Leaders of the world's largest economies are expected to drag U.S. President Donald Trump into making some sort of a statement on climate change this weekend, but environmental groups say the negotiations are going down to the wire.
The 2017 G20 summit in Hamburg, Germany is the first major gathering of world leaders since Trump announced that the United States would pull out of the 2015 Paris Agreement on climate change. Trump and members of his cabinet have expressed doubts about scientific evidence linking human activity to climate change, but have never provided proof for their own claims.
They have also announced plans to slash funding for environmental monitoring and enforcement, while loosening federal rules that were designed to crack down on harmful pollution from oil, gas and coal companies.
German Chancellor Angela Merkel has made it clear that fighting climate change will be firmly on the agenda. It’s an issue that has sucked in Prime Minister Justin Trudeau, who said after Trump’s rejection of Paris that he was “deeply disappointed” and has reached out to other allies on climate action.
Trudeau later admitted that he “impressed upon” Merkel the importance of standing “together” with the U.S. despite its rejection of the Paris accord.
“I think we can expect that something will be said on climate, and we can also expect [negotiations] to potentially go into the last night,” said Lutz Weischer, team leader for international climate policy at the non-profit Germanwatch, based in Bonn, Germany. “It’s going to be tricky and controversial.”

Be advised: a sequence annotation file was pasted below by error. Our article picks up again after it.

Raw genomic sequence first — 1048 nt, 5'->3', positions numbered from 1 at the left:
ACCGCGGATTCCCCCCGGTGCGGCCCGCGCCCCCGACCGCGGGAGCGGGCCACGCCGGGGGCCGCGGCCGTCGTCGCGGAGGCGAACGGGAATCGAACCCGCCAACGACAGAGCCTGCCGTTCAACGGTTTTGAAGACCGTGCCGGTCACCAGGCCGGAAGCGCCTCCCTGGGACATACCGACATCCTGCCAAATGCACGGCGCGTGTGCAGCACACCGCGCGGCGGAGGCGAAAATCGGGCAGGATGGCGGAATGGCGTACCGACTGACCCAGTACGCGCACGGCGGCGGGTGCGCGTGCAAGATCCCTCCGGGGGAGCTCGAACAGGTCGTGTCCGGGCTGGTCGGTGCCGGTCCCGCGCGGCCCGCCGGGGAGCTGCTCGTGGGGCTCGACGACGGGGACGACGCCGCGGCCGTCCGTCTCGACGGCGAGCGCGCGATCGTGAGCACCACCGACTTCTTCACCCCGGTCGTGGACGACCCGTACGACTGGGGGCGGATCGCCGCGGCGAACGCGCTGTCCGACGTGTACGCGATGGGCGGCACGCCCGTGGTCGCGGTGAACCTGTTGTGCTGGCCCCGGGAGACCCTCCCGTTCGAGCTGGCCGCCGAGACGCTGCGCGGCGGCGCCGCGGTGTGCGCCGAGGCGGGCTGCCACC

Weischer, who was speaking at a July 5 briefing organized by the international environmental group Climate Action Network, said Merkel has “made it clear that she sees the need to have strong signals on climate come out of this summit.”
But she also has two other objectives, he said: to have as unified a G20 as possible, and to also recognize differences between nations on some points. That means “she has to find the balance between these objectives,” he said.
The key advisors to each G20 government, tasked with laying the groundwork for the summit, met Tuesday and Wednesday in Hamburg, said Alden Meyer, director of strategy and policy with the Massachusetts-based Union of Concerned Scientists.